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Top 10 Things to Do in Melbourne

Posted on Aug 28, 2015 in Australia |

Melbourne has recently been ranked the most liveable city in the world for the fifth year in a row. And we absolutely agree with this! The city is home of great number of attractions and plenty of surrounding destinations. Look at the top 10 places that you should visit in Melbourne according to us: National Gallery of Victoria The National Gallery of Victoria is free, apart from special exhibitions. There is a Kids Space on the ground floor for the children to play in. Designed by Sir Roy Grounds, the National Gallery of Victoria’s international art collection is really outstanding. You can spend a wonderful day enjoying the paintings, sculpture, fashion and photography exhibitions there. To go there use tram to St Kilda Road (multiple routes) or train to Flinders Street. It is open every day from 10am-5pm. Free City Circle Tram This is the best way to get around the city using the free City Circle Tram. It takes around 30 minutes and you can get on and off as many times as you wish. The City Circle Trams stops at places of interests such as Aquarium, Federation Square, Parliament House etc. The tram runs every day between 10 am and 6 pm. Royal Botanic Gardens One of the city’s most impressive treasures is the Royal Botanic Gardens and you can set aside a few hours to take a walk there. It is open every day from 7.30am till sunset. Enjoy a variety of trees, plants and flowers set on 38 hectres of land by the Yarra River. Australian Centre of the Moving Image This is the first centre of this kind in the world dedicated to the cinema and TV shows from the earliest time till the modern videos, moving image from the digital era nowadays. Films and documentaries are screened every day and there are many workshops even for kids. The centre is open daily from 10 am till 5 pm. St Kilda Beach One of the most favourite attractions to relax in Melbourne is St Kilda. It is near to the city surrounded by some...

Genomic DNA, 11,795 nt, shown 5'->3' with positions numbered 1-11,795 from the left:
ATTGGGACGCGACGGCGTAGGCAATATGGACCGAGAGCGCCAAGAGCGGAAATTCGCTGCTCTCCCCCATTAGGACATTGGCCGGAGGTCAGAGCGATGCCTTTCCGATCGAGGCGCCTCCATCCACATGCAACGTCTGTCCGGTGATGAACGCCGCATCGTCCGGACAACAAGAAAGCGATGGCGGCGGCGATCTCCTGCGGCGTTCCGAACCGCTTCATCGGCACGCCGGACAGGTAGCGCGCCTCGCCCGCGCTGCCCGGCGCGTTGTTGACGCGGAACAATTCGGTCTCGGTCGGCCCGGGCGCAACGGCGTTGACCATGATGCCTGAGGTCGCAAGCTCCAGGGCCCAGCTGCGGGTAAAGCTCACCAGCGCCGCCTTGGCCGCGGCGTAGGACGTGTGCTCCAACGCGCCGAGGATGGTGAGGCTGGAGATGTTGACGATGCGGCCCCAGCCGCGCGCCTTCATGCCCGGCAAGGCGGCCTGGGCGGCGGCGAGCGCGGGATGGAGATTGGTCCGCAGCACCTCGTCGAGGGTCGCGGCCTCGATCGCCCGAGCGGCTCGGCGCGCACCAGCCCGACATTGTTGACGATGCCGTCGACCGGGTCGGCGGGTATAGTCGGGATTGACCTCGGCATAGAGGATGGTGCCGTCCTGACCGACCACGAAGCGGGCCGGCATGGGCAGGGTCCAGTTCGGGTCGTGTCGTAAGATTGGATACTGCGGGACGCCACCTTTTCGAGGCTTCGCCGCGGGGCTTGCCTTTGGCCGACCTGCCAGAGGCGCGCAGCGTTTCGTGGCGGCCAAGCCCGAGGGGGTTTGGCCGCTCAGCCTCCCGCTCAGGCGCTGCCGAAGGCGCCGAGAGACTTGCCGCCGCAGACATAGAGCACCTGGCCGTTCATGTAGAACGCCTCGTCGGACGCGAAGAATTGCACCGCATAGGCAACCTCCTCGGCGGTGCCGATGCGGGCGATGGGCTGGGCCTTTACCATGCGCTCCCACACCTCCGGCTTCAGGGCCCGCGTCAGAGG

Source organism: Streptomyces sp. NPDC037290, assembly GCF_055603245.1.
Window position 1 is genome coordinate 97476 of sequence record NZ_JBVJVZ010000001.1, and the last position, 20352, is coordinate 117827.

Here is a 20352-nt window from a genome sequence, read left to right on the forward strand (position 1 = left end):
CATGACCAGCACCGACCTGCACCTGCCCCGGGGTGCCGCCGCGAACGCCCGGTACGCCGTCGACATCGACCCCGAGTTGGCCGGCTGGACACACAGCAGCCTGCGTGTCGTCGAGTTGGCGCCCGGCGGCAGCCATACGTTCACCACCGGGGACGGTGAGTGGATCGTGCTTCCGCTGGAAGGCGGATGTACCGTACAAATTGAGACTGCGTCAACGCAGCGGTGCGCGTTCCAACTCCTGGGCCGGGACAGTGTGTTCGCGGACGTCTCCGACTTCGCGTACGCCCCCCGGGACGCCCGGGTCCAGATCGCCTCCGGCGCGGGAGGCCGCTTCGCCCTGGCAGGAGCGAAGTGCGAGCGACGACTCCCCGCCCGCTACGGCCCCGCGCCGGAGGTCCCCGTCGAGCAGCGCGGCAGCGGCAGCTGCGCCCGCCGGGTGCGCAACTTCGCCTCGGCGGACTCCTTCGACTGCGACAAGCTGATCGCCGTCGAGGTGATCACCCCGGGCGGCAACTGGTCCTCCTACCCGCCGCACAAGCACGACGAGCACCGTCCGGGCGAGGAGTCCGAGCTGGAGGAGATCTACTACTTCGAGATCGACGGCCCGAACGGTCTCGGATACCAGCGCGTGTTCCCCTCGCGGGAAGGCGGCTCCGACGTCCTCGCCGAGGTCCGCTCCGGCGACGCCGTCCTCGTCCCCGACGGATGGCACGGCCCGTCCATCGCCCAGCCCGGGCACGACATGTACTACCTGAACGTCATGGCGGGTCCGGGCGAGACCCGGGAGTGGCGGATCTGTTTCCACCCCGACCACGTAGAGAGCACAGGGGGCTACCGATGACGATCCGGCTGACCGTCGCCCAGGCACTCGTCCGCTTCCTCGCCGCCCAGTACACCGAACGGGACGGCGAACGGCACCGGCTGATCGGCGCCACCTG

Canadian vs U.S. Immigration Policies

Posted on Aug 26, 2015 in Canada, Living Abroad, USA |